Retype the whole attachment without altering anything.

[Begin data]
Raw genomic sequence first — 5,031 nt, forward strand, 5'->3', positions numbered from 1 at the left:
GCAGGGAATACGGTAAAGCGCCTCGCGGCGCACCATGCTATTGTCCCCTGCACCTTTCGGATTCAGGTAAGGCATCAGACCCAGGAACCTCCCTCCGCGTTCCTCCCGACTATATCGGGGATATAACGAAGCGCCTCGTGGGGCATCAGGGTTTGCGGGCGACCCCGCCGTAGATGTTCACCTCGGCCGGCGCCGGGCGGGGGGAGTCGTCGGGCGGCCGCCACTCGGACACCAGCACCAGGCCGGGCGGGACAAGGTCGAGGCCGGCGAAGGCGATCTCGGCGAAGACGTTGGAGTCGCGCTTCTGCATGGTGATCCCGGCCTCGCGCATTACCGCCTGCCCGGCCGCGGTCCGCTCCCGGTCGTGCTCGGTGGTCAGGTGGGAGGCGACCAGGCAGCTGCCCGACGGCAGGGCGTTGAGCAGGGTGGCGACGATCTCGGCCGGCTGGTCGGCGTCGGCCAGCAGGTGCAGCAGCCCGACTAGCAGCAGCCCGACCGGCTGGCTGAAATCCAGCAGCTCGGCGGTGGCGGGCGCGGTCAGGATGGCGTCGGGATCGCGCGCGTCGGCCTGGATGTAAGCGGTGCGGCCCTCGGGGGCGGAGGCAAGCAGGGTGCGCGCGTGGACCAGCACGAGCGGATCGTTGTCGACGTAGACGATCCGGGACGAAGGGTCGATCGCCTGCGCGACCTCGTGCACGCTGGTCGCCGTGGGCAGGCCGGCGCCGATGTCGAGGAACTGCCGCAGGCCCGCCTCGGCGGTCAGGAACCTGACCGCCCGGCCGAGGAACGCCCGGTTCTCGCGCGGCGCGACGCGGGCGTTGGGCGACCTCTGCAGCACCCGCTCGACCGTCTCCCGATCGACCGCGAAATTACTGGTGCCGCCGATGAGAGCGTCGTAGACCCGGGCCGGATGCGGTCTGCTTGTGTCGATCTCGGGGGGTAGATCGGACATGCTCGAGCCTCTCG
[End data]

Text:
Raw genomic sequence first — 5,031 nt, forward strand, 5'->3', positions numbered from 1 at the left:
GCAGGGAATACGGTAAAGCGCCTCGCGGCGCACCATGCTATTGTCCCCTGCACCTTTCGGATTCAGGTAAGGCATCAGACCCAGGAACCTCCCTCCGCGTTCCTCCCGACTATATCGGGGATATAACGAAGCGCCTCGTGGGGCATCAGGGTTTGCGGGCGACCCCGCCGTAGATGTTCACCTCGGCCGGCGCCGGGCGGGGGGAGTCGTCGGGCGGCCGCCACTCGGACACCAGCACCAGGCCGGGCGGGACAAGGTCGAGGCCGGCGAAGGCGATCTCGGCGAAGACGTTGGAGTCGCGCTTCTGCATGGTGATCCCGGCCTCGCGCATTACCGCCTGCCCGGCCGCGGTCCGCTCCCGGTCGTGCTCGGTGGTCAGGTGGGAGGCGACCAGGCAGCTGCCCGACGGCAGGGCGTTGAGCAGGGTGGCGACGATCTCGGCCGGCTGGTCGGCGTCGGCCAGCAGGTGCAGCAGCCCGACTAGCAGCAGCCCGACCGGCTGGCTGAAATCCAGCAGCTCGGCGGTGGCGGGCGCGGTCAGGATGGCGTCGGGATCGCGCGCGTCGGCCTGGATGTAAGCGGTGCGGCCCTCGGGGGCGGAGGCAAGCAGGGTGCGCGCGTGGACCAGCACGAGCGGATCGTTGTCGACGTAGACGATCCGGGACGAAGGGTCGATCGCCTGCGCGACCTCGTGCACGCTGGTCGCCGTGGGCAGGCCGGCGCCGATGTCGAGGAACTGCCGCAGGCCCGCCTCGGCGGTCAGGAACCTGACCGCCCGGCCGAGGAACGCCCGGTTCTCGCGCGGCGCGACGCGGGCGTTGGGCGACCTCTGCAGCACCCGCTCGACCGTCTCCCGATCGACCGCGAAATTACTGGTGCCGCCGATGAGAGCGTCGTAGACCCGGGCCGGATGCGGTCTGCTTGTGTCGATCTCGGGGGGTAGATCGGACATGCTCGAGCCTCTCG